“Any successful person in any field who, in discussing their career, doesn’t use the word luck is a liar.”
— Paul Newman
(via Larry King)
Frankly, it’s a miracle you’re reading this right now.
Think about it.
For that to happen…
A rock that we now call Earth had to be orbiting its star at the perfect distance for its water (which is essential to life) to not boil away or freeze.
A random collection of “dead” complex molecules floating around in Earth’s water had to combine to become a “live” organism.
These tiny single-cell organisms then had to group together into larger and more complex animals… plants, fish, reptiles, mammals, and dinosaurs.
Several millennia later, an asteroid the size of Manhattan had to strike a planet cruising around the sun at 67,108 mph… taking out the dinosaurs so our smaller mammal ancestors could thrive and dominate.
Apes descending from those mammals had to figure out how to use language to coordinate with thousands of other apes to build tools, huts, villages, and eventually cities. (While also having the good fortune of not having a huge asteroid disrupt their progress.)
Oh. And while we’re at it… all this is only possible because the fundamental physical laws that govern the universe ended up exactly as we see them today. Otherwise, atoms would never have been able to bond together to form stars, planets, or life.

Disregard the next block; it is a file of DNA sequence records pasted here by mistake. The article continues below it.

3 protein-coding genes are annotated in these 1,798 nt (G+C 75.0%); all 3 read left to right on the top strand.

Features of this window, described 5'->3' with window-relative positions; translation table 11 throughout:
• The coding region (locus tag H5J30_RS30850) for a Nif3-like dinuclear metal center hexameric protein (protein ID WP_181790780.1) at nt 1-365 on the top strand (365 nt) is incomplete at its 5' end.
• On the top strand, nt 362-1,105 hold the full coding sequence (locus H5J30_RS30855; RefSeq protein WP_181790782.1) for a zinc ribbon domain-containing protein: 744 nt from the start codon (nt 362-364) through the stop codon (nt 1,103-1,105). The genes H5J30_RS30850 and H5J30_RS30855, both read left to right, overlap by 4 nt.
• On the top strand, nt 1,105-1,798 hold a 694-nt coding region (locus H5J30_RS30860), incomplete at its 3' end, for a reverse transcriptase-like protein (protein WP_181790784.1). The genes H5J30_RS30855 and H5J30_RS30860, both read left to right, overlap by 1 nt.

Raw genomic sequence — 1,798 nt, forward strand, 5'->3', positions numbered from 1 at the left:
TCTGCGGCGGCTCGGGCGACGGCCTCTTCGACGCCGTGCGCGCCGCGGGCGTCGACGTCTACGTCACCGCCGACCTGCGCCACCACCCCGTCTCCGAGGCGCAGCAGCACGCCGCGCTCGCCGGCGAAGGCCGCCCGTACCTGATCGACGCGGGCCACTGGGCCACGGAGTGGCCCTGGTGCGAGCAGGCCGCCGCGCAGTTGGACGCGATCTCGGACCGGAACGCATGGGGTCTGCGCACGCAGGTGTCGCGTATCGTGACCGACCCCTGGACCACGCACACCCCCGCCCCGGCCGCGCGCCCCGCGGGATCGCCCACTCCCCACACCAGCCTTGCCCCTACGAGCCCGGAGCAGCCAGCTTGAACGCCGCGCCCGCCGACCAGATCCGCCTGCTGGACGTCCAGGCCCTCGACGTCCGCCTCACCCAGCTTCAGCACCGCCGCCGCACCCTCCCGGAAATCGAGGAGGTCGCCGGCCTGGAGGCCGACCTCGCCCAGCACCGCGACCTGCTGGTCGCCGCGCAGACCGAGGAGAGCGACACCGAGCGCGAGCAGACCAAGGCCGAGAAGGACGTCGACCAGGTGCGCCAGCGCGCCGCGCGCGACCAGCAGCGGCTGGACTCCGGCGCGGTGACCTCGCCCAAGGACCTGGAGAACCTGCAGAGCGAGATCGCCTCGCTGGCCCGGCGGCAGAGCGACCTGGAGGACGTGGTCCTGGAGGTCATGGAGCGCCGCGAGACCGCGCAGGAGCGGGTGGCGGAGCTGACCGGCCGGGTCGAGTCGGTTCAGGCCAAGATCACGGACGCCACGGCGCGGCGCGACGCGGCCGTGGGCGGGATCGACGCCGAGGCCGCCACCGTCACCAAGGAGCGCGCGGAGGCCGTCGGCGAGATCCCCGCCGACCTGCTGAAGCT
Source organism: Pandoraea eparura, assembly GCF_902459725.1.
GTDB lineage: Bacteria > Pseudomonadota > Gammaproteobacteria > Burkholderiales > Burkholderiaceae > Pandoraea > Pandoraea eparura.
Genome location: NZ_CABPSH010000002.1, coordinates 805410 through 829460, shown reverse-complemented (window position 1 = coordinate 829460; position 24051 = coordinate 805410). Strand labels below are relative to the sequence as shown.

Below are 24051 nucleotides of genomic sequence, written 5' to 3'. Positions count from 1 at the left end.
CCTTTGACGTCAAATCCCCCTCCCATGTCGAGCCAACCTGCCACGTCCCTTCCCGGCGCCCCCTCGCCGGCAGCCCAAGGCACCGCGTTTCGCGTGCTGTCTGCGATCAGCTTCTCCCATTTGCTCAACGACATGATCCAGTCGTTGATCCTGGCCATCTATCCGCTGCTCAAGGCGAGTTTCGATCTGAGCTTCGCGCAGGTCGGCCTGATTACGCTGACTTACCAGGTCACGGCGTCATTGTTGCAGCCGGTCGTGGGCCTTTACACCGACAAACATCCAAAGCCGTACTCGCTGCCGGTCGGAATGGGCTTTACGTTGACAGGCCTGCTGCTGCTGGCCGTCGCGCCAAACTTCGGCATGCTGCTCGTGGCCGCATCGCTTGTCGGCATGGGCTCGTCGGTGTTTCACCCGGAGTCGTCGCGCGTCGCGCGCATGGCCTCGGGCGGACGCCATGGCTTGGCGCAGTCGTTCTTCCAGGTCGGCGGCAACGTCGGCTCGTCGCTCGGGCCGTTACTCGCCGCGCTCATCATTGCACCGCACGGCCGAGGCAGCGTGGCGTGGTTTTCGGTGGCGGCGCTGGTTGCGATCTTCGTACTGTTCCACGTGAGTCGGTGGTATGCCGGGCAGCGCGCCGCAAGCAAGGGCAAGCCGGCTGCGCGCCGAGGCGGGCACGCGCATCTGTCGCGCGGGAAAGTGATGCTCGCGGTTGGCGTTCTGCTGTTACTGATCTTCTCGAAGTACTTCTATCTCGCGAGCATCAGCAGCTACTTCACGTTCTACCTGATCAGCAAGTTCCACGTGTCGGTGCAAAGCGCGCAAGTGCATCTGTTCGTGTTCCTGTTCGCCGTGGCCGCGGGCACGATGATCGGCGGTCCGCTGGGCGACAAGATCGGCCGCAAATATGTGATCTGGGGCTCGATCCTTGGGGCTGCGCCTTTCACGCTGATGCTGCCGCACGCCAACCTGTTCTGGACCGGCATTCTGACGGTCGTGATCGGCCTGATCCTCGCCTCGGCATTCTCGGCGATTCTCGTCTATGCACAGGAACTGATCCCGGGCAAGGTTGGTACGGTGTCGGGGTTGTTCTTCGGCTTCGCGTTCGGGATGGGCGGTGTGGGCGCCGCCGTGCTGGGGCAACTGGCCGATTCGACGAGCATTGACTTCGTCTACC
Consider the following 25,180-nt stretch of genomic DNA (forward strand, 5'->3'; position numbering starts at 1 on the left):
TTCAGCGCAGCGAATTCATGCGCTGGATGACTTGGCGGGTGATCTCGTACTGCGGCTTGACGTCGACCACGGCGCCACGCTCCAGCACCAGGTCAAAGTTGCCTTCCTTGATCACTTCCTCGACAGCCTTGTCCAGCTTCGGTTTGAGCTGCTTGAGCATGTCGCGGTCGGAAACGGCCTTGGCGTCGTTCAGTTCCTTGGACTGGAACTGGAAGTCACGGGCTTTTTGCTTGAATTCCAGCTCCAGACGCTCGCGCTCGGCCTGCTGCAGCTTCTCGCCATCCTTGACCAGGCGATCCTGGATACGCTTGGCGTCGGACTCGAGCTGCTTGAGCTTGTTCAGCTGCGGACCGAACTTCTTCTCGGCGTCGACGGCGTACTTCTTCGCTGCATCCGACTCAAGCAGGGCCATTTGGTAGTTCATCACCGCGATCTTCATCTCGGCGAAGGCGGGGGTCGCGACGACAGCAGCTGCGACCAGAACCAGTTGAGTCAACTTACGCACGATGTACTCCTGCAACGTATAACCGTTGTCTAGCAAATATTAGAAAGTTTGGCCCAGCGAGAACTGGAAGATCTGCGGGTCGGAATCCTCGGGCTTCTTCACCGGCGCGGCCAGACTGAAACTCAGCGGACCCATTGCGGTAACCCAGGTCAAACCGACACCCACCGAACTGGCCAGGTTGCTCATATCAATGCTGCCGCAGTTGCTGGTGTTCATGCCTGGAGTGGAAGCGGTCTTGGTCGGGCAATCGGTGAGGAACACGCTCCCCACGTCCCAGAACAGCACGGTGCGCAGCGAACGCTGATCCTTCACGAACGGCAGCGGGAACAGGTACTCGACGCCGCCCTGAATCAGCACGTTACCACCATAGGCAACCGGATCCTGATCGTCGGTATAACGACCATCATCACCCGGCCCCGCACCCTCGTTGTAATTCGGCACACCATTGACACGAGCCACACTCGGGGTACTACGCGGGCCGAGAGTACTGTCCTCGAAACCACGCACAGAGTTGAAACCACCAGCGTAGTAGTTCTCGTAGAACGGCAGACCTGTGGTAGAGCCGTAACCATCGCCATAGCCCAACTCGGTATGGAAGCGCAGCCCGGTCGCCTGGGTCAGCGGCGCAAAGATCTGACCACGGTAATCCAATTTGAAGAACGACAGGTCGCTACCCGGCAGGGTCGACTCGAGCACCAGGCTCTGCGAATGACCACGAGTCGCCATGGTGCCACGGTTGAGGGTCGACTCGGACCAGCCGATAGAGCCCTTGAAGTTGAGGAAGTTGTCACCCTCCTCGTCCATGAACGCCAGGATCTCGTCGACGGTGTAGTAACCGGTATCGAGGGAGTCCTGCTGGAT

Basically, the chances of all this happening are impossibly small.1
Researchers compare these odds to the likelihood of a bunch of monkeys recreating the full works of Shakespeare… by randomly hammering away at typewriters.
And when you consider the fact that monkeys actually don’t type out purely random characters (they often press the same key over and over)…
Or that they tend to get bored and give up after just a few pages of “typing”…
That gives you a sense of the crazy odds we’re talking about here.2
But let’s zoom in to a time-frame that’s a bit more closer to home — stuff that didn’t happen millions and millions of years ago. In fact, let’s even ignore most of human history and just look at the last few generations of your family tree.
The slightest tweak in circumstances could have caused your grandparents or parents to never meet. Or it could have changed when (or if) they had the children they did.
It’s not that hard to come up with scenarios where you wouldn’t have been born.
And yet somehow, after a whole bunch of crazy “coincidences”3…
Of course, we’re still not done.
Because if you look at your life (or even the last few years), you can still see a tremendous amount of chance at play. You can find lucky events that led you to where you are today.
Successful people talk about this luck factor all the time.
For example, Larry King tells the story of his early days in his career. He was walking down the street in New York and ran into a guy who used to work for CBS.
That guy advised King to go work in Miami, telling him that it was a great place to break into the radio business.
So Larry King did.
And that’s where he got his start.
Would he have become as successful or famous without that advice? Possibly. Maybe he would have gotten that advice from someone else. Or maybe he would have figured out how to break into radio in New York.
But as King says himself, “What if I didn’t meet him? Where would my career have gone? I bumped into him on the street. […] That’s luck. Now, I took advantage of that luck and got in, but there was luck.”